Hong Kong data scientist and pro-democracy activist Wong Ho-wa said many things remain unclear about the proposed law, including how easy it would be to break it.

"This is very frightening; the public is bound to be afraid of how this will be implemented, with such broad [definitions]," Wong told RFA. "Even people who supply equipment could be targeted, say for selling routers or servers to others."

"The net is cast so wide that it will be very hard to avoid it, so that will scare a lot of people," he said. "The definitions are very broad, when you actually try to figure them out."

Wong cited the example of using VPNs to circumvent censorship, which could be viewed under the law as "unlawfully interfering with computer data."

"Maybe it won't criminalize regular citizens who use a VPN to watch Netflix, but what if a lot of people visited the same website? Would that be illegal interference? I don't know," he said.

US travel warning

Current affairs commentator Sang Pu, who is a lawyer by training, said the law appears to extend the reach of the national security law into cyberspace.

"They are extending their controls using computer and cybercrime as a pretext," Sang told RFA. "I am very worried that this will lead to internet blocks and censorship, and all of the AI censorship and keyword search term censorship we see in [mainland] China being implemented in Hong Kong."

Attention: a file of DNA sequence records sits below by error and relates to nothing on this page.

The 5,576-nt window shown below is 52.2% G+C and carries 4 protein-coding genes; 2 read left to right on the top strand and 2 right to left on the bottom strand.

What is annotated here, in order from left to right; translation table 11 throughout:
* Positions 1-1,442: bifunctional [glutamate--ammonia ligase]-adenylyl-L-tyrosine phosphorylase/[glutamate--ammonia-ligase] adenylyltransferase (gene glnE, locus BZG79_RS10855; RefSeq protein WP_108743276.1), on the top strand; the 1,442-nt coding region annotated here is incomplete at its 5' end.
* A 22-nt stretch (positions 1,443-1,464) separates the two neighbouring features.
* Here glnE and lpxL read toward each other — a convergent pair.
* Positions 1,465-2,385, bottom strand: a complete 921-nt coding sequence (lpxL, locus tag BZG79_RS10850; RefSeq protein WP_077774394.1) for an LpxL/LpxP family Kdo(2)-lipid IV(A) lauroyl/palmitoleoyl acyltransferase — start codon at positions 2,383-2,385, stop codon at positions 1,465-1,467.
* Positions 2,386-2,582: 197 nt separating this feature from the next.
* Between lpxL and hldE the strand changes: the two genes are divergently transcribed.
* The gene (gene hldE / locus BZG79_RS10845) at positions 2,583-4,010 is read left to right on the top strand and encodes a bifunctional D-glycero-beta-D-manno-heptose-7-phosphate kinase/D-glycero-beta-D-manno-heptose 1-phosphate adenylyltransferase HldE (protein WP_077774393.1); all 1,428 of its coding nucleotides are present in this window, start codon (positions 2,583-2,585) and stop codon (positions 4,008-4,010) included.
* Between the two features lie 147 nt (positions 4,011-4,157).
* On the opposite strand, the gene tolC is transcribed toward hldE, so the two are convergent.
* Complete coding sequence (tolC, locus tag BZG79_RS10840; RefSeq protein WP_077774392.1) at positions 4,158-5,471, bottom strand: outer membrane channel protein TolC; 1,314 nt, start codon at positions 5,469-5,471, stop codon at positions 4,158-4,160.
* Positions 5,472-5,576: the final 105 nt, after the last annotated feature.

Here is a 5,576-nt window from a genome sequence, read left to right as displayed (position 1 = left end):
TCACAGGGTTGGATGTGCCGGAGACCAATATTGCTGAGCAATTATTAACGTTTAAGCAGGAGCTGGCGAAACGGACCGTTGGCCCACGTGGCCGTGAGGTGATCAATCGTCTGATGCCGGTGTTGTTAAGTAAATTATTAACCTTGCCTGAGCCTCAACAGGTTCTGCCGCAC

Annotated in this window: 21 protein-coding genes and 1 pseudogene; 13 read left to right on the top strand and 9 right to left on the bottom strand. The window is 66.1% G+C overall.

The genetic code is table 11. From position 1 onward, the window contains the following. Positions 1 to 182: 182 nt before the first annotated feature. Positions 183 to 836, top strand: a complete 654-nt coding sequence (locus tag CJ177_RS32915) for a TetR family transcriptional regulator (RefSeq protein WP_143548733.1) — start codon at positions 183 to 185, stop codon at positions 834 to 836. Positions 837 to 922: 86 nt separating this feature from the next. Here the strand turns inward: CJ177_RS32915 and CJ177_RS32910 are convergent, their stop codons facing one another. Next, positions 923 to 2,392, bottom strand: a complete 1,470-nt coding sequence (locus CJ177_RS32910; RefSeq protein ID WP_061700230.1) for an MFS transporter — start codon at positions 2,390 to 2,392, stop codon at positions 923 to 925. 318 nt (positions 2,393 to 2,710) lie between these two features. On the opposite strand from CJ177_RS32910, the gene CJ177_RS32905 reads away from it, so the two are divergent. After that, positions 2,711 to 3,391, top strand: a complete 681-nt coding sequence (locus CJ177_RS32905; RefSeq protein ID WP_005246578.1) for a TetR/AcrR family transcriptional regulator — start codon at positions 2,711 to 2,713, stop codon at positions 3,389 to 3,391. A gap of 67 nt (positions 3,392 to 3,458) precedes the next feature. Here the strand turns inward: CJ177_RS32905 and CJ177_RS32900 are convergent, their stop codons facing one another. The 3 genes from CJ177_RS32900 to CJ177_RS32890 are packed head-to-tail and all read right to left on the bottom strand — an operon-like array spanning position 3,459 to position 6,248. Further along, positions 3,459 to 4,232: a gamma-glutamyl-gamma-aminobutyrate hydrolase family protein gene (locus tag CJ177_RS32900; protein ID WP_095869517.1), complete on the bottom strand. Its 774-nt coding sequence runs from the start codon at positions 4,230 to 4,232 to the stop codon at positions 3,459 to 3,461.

The plans emerged as the United States updated its travel advice to citizens planning to travel to Hong Kong to "exercise increased caution due to wrongful detentions" and "arbitrary enforcement of local laws."

Currently, anyone anywhere in the world, of any nationality can be arrested in territory controlled by China or countries with extradition agreements with Beijing, if they are deemed to have broken Hong Kong's national security law, which criminalizes speech or actions believed to "incite hatred or dissatisfaction" against the authorities.

"A [Chinese government] propaganda campaign has falsely accused individuals, including U.S. citizens, of fomenting unrest in ... Hong Kong," the advisory warns. "In some cases, the campaign has published their personal information, resulting in threats of violence on social media."

The warning came on the third anniversary of bloody attacks by unidentified thugs in white T-shirts on activists and passengers at Yuen Long MTR station at the height of the 2019 protest movement.

Social scientist Chung Kim-wah said the current administration including chief executive John Lee and security chief Chris Tang were promoted after playing a key role in suppressing the protests, which began as a mass movement against extradition to mainland China, and broadened to include demands for fully democratic elections and great official accountability.

"John Lee, Chris Tang and the others all bear an unavoidable responsibility for everything that happened before and after the July 21, 2019 incident," Chung told RFA. "Now, they are high-ranking government officials, and are ... covering up the facts."

Police were criticized for failing to intervene to prevent the attacks despite being flooded with emergency calls for nearly 40 minutes after the attackers started beating people.

Translated and edited by Luisetta Mudie.